The change was gradual — one lifestyle tweak at a time — and Odom loves where he is now.

Mitch Frink / Via

He started using the elliptical four or five days a week for half an hour or 45 minutes each time. Some weight came off. Encouraged by the results, he figured he should make some changes to his diet. He started by simply cutting out soda, fast food, and candy. "I didn't know how to eat healthy but I knew this is really bad for me," he said.

Odom kept making changes and taking it one day at a time. He learned how to cook for himself. Now he preps healthy meals each week. He started riding a bike, and now he rides for cardio or just to clear his head. Just a couple months ago he put together a weight training program using a fitness app, and now he lifts a few times a week.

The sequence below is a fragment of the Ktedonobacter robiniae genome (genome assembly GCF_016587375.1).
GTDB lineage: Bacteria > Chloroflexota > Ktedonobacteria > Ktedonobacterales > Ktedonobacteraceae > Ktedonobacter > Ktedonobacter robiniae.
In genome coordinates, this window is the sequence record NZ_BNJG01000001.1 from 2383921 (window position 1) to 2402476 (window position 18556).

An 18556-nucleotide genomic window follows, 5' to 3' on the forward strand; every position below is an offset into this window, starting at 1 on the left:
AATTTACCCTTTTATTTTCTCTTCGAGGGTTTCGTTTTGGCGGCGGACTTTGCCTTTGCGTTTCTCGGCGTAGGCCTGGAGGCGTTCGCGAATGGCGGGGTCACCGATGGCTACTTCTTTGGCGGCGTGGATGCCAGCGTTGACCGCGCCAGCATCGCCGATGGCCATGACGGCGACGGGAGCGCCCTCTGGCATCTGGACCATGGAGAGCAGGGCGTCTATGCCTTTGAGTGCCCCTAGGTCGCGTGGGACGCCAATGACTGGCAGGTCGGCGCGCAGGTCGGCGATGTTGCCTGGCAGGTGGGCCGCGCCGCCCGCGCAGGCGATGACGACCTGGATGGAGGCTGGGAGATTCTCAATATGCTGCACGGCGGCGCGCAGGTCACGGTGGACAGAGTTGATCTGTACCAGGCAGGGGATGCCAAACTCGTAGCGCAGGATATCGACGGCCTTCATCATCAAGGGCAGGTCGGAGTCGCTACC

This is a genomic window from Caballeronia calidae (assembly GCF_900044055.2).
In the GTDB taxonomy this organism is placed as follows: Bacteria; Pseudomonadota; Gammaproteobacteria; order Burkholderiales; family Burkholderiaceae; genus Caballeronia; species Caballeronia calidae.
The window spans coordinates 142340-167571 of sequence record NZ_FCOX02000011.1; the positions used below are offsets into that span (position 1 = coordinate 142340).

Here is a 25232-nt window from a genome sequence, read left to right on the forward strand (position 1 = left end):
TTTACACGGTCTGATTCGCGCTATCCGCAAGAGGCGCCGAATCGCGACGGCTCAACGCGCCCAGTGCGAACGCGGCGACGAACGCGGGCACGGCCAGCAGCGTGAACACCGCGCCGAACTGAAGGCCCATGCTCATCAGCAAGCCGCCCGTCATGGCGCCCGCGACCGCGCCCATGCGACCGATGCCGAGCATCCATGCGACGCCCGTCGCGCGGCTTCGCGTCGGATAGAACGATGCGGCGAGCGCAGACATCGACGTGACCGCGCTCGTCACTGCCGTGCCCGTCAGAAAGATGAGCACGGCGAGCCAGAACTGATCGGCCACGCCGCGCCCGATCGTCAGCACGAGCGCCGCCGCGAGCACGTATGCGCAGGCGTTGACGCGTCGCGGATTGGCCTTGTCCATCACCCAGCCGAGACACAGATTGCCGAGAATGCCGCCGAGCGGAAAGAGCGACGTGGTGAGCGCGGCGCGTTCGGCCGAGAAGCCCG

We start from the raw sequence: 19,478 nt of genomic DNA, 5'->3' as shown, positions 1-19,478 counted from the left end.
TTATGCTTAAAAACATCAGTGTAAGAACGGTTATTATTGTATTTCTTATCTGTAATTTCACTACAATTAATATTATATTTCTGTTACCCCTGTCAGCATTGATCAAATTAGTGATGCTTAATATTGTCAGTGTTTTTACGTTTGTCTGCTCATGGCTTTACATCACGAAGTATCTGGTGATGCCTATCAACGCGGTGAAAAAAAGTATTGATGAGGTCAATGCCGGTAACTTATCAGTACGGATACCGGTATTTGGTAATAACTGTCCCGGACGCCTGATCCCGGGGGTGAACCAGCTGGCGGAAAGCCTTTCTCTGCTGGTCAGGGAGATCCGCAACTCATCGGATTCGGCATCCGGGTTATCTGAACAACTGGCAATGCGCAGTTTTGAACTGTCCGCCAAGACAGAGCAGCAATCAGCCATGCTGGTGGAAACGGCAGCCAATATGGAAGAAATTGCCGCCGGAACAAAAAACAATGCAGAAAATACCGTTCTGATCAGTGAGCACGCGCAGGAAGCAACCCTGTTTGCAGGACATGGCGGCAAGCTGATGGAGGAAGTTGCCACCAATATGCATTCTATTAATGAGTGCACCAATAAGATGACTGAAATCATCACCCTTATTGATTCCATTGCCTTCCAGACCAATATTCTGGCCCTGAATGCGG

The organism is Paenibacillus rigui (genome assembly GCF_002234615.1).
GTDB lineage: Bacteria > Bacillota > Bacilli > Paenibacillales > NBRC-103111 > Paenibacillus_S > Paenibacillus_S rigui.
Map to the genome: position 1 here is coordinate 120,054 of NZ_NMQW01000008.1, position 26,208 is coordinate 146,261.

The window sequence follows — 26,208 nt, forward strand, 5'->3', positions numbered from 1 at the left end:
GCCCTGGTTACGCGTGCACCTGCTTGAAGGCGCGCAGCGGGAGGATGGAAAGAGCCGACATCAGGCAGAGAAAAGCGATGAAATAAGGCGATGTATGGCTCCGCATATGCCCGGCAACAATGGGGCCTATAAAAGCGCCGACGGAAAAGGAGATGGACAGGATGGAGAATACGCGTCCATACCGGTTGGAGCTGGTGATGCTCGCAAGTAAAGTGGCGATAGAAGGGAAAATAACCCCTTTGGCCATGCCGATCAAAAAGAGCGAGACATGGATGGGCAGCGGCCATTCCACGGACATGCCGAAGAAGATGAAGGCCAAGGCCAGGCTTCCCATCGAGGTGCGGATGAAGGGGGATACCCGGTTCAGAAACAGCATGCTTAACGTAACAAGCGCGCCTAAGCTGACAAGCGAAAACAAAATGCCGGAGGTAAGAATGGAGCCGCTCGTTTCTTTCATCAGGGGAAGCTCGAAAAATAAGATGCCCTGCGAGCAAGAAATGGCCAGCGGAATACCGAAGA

Just four years later Odom weighs 175 pounds. And he believes that "if someone as stubborn and naive and not very knowledgeable as I was can do it, anyone can. I truly believe that ... It seems daunting at first but once you get the ball rolling it starts to click into place in your mind and in your body. It's really cool. Today life is good."

Mitch Frink / Via

Here are six things that helped Odom get healthier. They're his top tips for changing your lifestyle.

Courtesy Stephen Odom

1. Reward yourself.

"I absolutely reward myself with cheat meals. I didn't get in shape to forfeit all that food, or the things I enjoy. Now I use it as a thing to look forward to." Odom eats clean and healthy during the week and looks forward to some kind of treat over the weekend, like sharing pizza with his girlfriend.

2. Focus on the short-term goal.